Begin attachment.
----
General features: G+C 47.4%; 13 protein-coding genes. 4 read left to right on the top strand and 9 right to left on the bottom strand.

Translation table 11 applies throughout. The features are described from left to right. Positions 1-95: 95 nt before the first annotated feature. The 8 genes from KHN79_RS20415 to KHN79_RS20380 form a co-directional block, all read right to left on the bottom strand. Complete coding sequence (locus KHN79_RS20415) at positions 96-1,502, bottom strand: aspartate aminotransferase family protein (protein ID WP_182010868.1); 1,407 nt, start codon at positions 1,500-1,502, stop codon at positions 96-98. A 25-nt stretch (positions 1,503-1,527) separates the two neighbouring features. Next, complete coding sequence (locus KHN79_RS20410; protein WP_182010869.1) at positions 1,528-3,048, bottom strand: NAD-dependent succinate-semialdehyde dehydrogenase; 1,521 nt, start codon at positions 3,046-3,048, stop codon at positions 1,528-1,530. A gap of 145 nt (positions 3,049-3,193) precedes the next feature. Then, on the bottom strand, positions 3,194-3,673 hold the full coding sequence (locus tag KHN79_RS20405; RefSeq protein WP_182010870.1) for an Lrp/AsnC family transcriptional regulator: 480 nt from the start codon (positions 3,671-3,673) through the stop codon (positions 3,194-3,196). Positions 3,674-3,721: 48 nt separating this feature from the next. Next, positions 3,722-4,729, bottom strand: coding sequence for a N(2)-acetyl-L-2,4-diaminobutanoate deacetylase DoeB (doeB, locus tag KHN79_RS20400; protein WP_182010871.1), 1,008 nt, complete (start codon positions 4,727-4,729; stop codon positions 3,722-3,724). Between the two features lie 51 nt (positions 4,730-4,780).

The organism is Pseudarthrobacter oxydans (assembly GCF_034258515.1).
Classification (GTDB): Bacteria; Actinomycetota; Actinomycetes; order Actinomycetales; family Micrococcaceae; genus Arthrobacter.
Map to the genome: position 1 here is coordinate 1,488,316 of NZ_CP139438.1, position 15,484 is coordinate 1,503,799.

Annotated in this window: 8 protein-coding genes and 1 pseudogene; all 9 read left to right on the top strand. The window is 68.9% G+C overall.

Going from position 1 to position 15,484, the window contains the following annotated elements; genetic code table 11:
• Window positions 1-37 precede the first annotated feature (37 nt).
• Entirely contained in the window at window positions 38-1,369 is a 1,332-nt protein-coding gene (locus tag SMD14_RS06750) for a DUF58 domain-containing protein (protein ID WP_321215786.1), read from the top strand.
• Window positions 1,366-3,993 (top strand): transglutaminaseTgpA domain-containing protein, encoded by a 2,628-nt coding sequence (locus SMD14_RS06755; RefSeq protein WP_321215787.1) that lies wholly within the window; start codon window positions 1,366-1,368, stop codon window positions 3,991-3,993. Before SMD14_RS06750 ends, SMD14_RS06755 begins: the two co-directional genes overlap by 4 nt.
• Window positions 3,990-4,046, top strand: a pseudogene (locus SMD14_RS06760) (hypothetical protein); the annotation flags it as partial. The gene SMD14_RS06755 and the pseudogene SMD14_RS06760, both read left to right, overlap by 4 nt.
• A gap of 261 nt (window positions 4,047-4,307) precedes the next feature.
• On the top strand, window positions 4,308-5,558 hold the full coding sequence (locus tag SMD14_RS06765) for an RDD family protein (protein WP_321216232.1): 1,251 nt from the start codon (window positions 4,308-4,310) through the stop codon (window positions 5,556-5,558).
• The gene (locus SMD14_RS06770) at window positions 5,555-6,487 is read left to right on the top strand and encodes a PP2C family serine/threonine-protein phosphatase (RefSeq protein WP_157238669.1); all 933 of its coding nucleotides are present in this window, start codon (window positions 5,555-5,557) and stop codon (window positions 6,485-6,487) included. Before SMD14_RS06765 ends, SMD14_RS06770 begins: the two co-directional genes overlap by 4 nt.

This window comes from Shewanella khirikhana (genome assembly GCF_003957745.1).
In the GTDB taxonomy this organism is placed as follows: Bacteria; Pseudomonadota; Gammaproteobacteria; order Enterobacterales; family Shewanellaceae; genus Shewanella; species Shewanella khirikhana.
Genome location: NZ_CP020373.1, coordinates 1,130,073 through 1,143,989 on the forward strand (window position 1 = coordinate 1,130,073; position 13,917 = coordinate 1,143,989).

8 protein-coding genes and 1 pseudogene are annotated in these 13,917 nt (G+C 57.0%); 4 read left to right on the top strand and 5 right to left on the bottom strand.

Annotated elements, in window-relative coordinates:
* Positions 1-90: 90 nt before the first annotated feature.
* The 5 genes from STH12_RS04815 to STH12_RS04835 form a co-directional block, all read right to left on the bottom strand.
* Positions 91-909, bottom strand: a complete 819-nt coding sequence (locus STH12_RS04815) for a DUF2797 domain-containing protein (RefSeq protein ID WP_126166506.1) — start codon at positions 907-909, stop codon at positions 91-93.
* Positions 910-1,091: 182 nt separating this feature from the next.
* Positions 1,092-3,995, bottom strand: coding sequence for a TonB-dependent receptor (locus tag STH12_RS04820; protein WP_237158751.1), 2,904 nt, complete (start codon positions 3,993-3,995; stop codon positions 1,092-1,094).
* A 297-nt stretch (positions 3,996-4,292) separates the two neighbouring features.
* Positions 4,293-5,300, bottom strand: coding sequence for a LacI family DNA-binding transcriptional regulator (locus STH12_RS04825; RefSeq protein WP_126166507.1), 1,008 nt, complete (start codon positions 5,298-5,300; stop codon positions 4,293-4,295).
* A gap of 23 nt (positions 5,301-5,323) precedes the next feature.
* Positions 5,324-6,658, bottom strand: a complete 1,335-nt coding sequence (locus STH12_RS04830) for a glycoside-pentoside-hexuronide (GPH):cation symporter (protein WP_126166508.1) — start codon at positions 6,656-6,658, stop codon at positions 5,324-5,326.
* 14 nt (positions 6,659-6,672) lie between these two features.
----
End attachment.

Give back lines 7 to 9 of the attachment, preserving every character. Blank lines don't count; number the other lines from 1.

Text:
Going from position 1 to position 15,484, the window contains the following annotated elements; genetic code table 11:
• Window positions 1-37 precede the first annotated feature (37 nt).
• Entirely contained in the window at window positions 38-1,369 is a 1,332-nt protein-coding gene (locus tag SMD14_RS06750) for a DUF58 domain-containing protein (protein ID WP_321215786.1), read from the top strand.